Lego did exactly that. After losing market share and realising this new “instant gratification” generation may not have the patience for Lego, they visited an 11-year-old German boy’s house. The Lego consumer showed off his worn-out sneakers as his prized possession, one that made him the best skateboarder amongst his peers.
The Lego team realised it was this social currency (among peers), that was most important to this boy within the skills he chose (in this case skateboarding).
You know the areas that interest you. Look for information and make a list of consumer’s reactions, insights, and other valuable information you can gather.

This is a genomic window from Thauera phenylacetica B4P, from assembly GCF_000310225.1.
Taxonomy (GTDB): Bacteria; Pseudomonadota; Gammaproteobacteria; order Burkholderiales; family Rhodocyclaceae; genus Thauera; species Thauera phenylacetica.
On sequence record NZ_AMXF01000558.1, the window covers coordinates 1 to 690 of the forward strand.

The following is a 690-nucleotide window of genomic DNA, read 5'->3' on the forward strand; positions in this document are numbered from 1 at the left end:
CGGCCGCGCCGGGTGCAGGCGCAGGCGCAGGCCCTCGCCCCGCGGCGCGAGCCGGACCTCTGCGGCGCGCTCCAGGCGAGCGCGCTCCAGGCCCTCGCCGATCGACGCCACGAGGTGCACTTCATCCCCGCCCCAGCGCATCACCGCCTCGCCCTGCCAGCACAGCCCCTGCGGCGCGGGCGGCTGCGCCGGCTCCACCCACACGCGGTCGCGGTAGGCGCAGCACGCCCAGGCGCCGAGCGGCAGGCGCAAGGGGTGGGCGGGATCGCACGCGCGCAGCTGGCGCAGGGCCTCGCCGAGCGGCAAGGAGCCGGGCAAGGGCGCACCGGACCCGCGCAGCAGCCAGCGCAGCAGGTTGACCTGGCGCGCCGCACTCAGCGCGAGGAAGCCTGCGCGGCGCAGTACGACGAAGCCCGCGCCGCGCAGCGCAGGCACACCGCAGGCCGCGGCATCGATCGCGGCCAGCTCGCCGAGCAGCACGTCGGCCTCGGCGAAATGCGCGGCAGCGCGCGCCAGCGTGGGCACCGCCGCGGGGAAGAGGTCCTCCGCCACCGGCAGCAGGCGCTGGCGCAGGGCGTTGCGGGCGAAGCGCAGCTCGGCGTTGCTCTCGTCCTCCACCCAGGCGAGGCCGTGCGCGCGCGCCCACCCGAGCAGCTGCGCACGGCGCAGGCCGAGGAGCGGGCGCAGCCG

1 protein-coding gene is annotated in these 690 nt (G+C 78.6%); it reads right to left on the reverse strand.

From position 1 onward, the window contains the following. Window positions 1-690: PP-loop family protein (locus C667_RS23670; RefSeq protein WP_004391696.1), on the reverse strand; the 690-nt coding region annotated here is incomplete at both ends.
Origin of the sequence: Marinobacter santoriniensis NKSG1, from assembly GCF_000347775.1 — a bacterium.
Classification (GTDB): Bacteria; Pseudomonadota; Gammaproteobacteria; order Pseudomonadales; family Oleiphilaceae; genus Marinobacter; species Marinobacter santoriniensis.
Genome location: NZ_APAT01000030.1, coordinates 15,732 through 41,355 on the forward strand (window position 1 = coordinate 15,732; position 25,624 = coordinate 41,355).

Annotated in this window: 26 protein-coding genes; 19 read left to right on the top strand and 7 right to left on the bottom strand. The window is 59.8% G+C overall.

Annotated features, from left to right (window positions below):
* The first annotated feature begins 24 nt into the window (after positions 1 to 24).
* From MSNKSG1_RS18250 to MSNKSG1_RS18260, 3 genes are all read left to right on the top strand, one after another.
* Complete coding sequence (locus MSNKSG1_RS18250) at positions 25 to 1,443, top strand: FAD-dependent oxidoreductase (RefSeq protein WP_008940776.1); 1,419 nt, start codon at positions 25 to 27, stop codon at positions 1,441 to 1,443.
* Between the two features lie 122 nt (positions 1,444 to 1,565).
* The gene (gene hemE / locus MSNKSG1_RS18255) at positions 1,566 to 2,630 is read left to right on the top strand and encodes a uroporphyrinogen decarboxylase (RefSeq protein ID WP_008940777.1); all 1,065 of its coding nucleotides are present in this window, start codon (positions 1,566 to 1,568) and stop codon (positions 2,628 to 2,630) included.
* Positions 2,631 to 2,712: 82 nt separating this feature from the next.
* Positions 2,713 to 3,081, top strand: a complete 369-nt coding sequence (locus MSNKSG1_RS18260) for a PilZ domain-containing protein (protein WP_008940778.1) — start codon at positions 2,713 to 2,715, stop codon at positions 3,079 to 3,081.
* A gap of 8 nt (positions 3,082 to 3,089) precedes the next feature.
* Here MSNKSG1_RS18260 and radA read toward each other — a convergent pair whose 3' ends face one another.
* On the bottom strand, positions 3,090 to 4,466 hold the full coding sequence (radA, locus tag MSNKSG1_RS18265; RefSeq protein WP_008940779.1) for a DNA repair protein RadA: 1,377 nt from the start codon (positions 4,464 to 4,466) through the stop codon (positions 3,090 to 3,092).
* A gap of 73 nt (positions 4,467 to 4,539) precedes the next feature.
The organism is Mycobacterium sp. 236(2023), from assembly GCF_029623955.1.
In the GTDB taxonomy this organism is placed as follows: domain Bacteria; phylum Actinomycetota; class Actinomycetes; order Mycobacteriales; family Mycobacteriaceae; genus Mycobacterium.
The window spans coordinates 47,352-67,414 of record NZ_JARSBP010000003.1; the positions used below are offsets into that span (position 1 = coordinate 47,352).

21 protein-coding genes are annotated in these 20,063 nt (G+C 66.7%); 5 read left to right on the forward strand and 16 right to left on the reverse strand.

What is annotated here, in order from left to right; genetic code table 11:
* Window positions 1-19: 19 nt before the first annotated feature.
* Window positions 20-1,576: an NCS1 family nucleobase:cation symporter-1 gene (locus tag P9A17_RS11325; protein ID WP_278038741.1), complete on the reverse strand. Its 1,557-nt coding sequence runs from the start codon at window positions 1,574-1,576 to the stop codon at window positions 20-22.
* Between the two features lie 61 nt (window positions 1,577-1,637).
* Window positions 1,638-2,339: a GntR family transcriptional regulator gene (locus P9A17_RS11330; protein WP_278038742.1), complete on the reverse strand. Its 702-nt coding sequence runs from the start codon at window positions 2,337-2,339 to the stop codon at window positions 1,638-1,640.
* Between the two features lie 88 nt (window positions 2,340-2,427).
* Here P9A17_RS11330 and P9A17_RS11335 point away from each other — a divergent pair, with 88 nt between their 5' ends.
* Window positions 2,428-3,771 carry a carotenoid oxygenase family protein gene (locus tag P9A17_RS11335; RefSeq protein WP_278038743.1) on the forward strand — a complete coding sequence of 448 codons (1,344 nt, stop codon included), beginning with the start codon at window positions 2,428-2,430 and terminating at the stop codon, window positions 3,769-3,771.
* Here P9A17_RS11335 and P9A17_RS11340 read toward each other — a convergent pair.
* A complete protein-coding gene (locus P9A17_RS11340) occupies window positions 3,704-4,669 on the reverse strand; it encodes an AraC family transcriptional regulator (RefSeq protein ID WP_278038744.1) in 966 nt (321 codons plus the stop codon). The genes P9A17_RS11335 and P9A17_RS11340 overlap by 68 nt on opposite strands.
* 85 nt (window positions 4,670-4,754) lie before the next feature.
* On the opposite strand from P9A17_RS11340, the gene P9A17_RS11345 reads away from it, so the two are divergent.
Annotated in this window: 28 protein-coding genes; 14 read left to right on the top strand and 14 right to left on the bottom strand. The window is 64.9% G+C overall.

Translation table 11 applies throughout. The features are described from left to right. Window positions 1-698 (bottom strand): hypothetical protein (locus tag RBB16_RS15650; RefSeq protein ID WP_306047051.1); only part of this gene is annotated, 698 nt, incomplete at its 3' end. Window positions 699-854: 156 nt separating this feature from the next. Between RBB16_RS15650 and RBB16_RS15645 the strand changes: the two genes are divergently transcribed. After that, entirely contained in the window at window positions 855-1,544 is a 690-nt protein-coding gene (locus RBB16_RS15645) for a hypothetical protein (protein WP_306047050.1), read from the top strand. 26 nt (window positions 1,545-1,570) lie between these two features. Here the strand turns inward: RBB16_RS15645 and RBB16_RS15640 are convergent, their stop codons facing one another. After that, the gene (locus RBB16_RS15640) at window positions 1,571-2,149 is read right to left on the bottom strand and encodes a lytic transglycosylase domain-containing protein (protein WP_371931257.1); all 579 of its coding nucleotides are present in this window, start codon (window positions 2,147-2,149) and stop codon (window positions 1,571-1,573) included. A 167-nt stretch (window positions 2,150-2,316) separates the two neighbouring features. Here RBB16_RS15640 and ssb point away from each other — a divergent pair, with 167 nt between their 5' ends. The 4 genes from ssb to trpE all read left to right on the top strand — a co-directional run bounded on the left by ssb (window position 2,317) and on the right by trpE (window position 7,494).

Now imagine the consumer’s journey towards purchase, the steps s/he would take to move towards completion of their action. Think of all the steps, multiple touch points and offline-online interactions they do in the category you are building.
The trick is to find areas where the consumer can have a frictionless experience. Experts call it Frictionless Customer Experience (FCX). Make a list of all possible “tension” or “friction” spots. Consumers can’t express what they need so the best way is be to watch them.
A digital design agency is creating a cafe on anticipatory design philosophy. The baristas get to know the customer is approaching even before s/he (through an iwatch for instance), and start preparing their favourite drink and keep it ready. They call this philosophy, “flow not friction”.